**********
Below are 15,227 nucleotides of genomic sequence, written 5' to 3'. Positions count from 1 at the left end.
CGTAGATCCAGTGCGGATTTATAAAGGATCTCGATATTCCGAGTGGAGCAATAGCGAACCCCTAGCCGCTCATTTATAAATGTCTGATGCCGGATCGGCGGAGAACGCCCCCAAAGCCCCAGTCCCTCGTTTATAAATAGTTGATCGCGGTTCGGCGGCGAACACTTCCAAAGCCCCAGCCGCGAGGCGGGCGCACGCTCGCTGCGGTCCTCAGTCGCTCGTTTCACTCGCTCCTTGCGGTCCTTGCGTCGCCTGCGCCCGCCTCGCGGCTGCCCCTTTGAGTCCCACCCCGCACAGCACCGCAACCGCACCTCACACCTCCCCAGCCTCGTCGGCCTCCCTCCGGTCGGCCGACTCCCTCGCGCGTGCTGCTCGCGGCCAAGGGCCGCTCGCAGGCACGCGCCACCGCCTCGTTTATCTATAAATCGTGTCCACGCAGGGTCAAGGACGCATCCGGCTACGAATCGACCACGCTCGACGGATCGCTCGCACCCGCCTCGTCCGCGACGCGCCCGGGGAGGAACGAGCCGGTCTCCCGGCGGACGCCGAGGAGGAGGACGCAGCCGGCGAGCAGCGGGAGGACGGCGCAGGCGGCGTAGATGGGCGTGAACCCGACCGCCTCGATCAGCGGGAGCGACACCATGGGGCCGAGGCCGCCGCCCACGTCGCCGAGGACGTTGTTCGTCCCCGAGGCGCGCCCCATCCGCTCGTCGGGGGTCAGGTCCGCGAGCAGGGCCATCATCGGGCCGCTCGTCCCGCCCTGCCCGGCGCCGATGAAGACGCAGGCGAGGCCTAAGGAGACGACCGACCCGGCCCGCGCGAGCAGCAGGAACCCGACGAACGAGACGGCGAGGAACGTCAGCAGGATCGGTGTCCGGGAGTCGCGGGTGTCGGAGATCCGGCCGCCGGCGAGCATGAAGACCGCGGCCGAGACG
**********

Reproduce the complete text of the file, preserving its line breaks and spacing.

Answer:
Below are 15,227 nucleotides of genomic sequence, written 5' to 3'. Positions count from 1 at the left end.
CGTAGATCCAGTGCGGATTTATAAAGGATCTCGATATTCCGAGTGGAGCAATAGCGAACCCCTAGCCGCTCATTTATAAATGTCTGATGCCGGATCGGCGGAGAACGCCCCCAAAGCCCCAGTCCCTCGTTTATAAATAGTTGATCGCGGTTCGGCGGCGAACACTTCCAAAGCCCCAGCCGCGAGGCGGGCGCACGCTCGCTGCGGTCCTCAGTCGCTCGTTTCACTCGCTCCTTGCGGTCCTTGCGTCGCCTGCGCCCGCCTCGCGGCTGCCCCTTTGAGTCCCACCCCGCACAGCACCGCAACCGCACCTCACACCTCCCCAGCCTCGTCGGCCTCCCTCCGGTCGGCCGACTCCCTCGCGCGTGCTGCTCGCGGCCAAGGGCCGCTCGCAGGCACGCGCCACCGCCTCGTTTATCTATAAATCGTGTCCACGCAGGGTCAAGGACGCATCCGGCTACGAATCGACCACGCTCGACGGATCGCTCGCACCCGCCTCGTCCGCGACGCGCCCGGGGAGGAACGAGCCGGTCTCCCGGCGGACGCCGAGGAGGAGGACGCAGCCGGCGAGCAGCGGGAGGACGGCGCAGGCGGCGTAGATGGGCGTGAACCCGACCGCCTCGATCAGCGGGAGCGACACCATGGGGCCGAGGCCGCCGCCCACGTCGCCGAGGACGTTGTTCGTCCCCGAGGCGCGCCCCATCCGCTCGTCGGGGGTCAGGTCCGCGAGCAGGGCCATCATCGGGCCGCTCGTCCCGCCCTGCCCGGCGCCGATGAAGACGCAGGCGAGGCCTAAGGAGACGACCGACCCGGCCCGCGCGAGCAGCAGGAACCCGACGAACGAGACGGCGAGGAACGTCAGCAGGATCGGTGTCCGGGAGTCGCGGGTGTCGGAGATCCGGCCGCCGGCGAGCATGAAGACCGCGGCCGAGACG